You know, we talked about they're not being a destination. When you think about what your goal is, what is it? - I don't, I think again, true to the contradictions, I think we all need goals. I think we have to have something to aspire to, something to be working towards. But I don't have contrary to popular belief. I don't have a little black book that says, right, okay, we've done that. Now I'm going to cycle around the world and now I'm going to climb this mountain. It's not like I just have a list of things. But I'm kind of, I try to live my life as a yes man. So I like to seize opportunities. I think the human nature default of no, to think about things really carefully is something I've tried to wean myself away from. And I try to kind of say yes to things on a whim a little bit more. So I think my goals are about continuing to test myself, continuing to confront failure, risking what I do. Now, given I've kind of got, you know, I write books, I do TV presenting and I do adventuring. I think I'd probably quite like to find something else, whether it's acting, whether it's politics, whether it's. There you go, I'm all for trying. Also, yeah, I'd love to know if I have a voice. Maybe I'll be a singer. I'd love to, you know, I wonder whether I could compete in the Olympics. And is there any sport where a 47 year old could like start from scratch and really, you know, test themselves and work their way up to the sport? There are a few believe it or not. I think that I think we don't. So I kind of, I do have, I kind of think big, but I don't have absolute goals. They're not written there. But I think, I think a bit like you were saying, you would like to kind of tackle the education system. I would like to make a difference. 'Cause I think the older you get, you're still way too young to do. But the older you get, you start to question why have I done all these things? 'Cause if you think about it, if you just break down those big challenges that we've been talking about, it's quite egotistical, you know, you climb on mountain, "Hey, look at me, you walk across a pole, "I get to come and sit and chat to you all about them "and say how brilliant I was." But actually, what's the point? There has to be more substance to why I did those things. And more importantly, how I can translate those into something useful for other people. So I would love to again, work on an education model, work with other people to actually be able to start making a difference. 'Cause my life up until now has all been about me. It's been about self building, about building my own self confidence. And that's quite selfish. And I would like to think of myself as a, where I'd like to be more selfless. And I'd like to do things for other people. That doesn't mean I haven't done stuff, and I've done a lot of charitable things and philanthropic things over the last few years. But I kind of feel I'm moving towards a time when I really would like to focus on trying to improve the system. Because if the likes of you and me and other people don't do it, it's never gonna happen. We can talk about it, we can sit here and look all smug, kind of saying, "This is what needs to be done," and kind of nod our heads. But if you don't action it, it will never happen. Because politicians are just busy doing their thing. And they'll kind of just do what they can, but they're never going to be able to break those glass ceilings that have been set by previous generations. - And I guess from what you talked about earlier about gradually picking your battles, I guess you've done so much in your career as well, from Everest to the shows you've done, to all the other achievements you've had that you're in search of an even grand battle. - Yeah, I like a battle. But the battle doesn't have to, it's a battle within. It's not this term of a battle. I think some people think it is, it's against another person or against a system or against a belief or you're battling against the trolls or the vocus or the fascists. But I think the battles we all have are the battles within. And I think as soon as you start accepting that, that's when we will start kind of taking mental health more seriously than we do. 'Cause it's really obvious to me that, how your brain feels and what your brain is telling you is far more powerful than any kind of broken bones that we have. And it's kind of weird, isn't it, that we still, you'll look at someone who's been in a road accident and think, oh, poor you, you broke your leg, you see that injury and we can relate to it and we win to it. But here, what goes on beneath the skull is deemed as something kind of still a bit taboo. And it's not really taboo 'cause people talk about it, but you still meet a lot of people who are like, nah, it does, no, just get over it. Come on, just man up. Just believe in yourself and you'll do it. And as much as I'm saying, you need this self belief. It's far more complex than that. It is and that's what makes giving advice so difficult, right? Because you give it from the basis of your own bias. Yeah, and advice is bespoke. So I get, like I say, many people asking, how can I do X or Y? It depends on so many things. Yeah. And I can't really give that advice. It's a bit like a doctor giving a prescription. I can't really give that unless I genuinely know what your ability is, what your aspirations are, what your mindset could be. All of these things come into it. But if we could start helping people within that context, I think we would be in a very different place. You scared of dying? No. I'm scared for other people, but I'm not scared of dying.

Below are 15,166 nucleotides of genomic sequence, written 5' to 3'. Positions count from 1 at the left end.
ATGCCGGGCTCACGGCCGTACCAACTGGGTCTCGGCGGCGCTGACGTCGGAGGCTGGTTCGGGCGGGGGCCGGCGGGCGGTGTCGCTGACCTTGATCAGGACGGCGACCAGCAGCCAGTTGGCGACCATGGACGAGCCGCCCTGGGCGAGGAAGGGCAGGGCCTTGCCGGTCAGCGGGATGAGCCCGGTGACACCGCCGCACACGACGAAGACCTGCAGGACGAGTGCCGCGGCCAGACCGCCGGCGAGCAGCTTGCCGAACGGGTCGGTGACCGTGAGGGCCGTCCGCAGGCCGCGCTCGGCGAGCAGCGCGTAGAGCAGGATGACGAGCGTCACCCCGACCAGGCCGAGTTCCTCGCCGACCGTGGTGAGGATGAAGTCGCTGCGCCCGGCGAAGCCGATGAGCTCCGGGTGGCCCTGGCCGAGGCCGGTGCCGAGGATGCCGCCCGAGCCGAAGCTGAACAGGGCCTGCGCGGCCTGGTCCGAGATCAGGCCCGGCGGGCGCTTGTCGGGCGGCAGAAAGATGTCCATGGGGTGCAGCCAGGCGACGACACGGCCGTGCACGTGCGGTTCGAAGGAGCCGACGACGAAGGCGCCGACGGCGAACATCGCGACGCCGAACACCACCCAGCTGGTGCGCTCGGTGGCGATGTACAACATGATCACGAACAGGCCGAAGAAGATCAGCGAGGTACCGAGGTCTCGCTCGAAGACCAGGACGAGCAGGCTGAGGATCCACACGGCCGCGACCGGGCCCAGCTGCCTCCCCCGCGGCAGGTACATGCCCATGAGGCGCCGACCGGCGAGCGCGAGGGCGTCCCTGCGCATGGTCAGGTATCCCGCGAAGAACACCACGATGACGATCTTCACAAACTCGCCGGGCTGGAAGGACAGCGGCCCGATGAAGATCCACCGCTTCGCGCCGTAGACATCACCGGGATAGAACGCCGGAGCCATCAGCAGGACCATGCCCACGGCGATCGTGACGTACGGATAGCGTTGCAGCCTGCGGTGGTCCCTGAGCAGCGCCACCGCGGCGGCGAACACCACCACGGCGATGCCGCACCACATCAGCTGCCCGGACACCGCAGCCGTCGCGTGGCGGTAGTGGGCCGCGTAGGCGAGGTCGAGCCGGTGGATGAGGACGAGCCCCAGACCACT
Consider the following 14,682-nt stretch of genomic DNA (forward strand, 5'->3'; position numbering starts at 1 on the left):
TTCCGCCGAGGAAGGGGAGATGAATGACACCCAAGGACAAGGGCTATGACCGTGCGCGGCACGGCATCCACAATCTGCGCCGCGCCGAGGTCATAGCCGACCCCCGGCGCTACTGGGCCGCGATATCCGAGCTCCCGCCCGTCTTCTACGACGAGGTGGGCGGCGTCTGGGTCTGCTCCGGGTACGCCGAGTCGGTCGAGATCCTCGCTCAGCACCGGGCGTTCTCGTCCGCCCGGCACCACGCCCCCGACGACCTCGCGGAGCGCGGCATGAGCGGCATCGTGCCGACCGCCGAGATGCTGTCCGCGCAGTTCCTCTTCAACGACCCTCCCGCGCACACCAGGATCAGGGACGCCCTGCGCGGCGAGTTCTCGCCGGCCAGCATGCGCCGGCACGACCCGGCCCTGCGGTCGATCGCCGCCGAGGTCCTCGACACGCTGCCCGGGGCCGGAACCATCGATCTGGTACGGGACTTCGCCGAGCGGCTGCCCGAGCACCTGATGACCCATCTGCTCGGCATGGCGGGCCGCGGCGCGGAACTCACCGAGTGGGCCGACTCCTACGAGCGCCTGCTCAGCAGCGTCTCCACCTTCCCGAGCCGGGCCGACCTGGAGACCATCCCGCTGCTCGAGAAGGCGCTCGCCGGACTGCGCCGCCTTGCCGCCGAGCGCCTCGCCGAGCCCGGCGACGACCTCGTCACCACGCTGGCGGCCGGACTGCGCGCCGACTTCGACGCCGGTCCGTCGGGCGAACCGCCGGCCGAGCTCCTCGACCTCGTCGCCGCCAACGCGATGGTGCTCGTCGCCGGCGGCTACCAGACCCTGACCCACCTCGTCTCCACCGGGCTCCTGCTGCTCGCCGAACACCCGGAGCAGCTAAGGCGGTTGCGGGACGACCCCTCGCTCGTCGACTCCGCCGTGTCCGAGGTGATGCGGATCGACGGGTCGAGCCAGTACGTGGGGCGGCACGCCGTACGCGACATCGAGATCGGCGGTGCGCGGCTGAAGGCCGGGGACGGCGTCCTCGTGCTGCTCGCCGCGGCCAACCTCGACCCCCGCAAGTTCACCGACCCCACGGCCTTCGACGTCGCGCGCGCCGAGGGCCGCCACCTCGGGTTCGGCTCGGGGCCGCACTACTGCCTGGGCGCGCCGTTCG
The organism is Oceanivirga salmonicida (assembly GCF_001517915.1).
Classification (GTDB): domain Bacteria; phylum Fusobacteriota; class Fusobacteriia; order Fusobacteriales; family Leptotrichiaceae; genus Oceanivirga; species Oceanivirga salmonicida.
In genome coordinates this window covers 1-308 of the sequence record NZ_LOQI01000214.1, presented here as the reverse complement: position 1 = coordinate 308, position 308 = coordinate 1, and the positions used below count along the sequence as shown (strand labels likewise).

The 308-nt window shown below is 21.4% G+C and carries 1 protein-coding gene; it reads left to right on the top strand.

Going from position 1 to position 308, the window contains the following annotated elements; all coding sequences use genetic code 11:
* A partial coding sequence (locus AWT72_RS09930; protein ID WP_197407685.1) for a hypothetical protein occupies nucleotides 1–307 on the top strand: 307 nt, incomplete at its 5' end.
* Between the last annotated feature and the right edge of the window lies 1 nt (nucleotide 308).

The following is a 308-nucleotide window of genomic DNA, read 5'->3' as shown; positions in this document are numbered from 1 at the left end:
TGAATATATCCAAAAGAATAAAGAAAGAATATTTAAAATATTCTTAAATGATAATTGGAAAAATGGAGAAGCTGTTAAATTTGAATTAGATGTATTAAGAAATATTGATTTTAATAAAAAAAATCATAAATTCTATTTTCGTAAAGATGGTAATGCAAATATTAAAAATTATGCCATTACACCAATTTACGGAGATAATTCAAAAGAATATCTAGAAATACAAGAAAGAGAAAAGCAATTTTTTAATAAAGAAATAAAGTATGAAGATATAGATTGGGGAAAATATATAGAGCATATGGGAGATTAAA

Are you scared of dying? (01:34:49)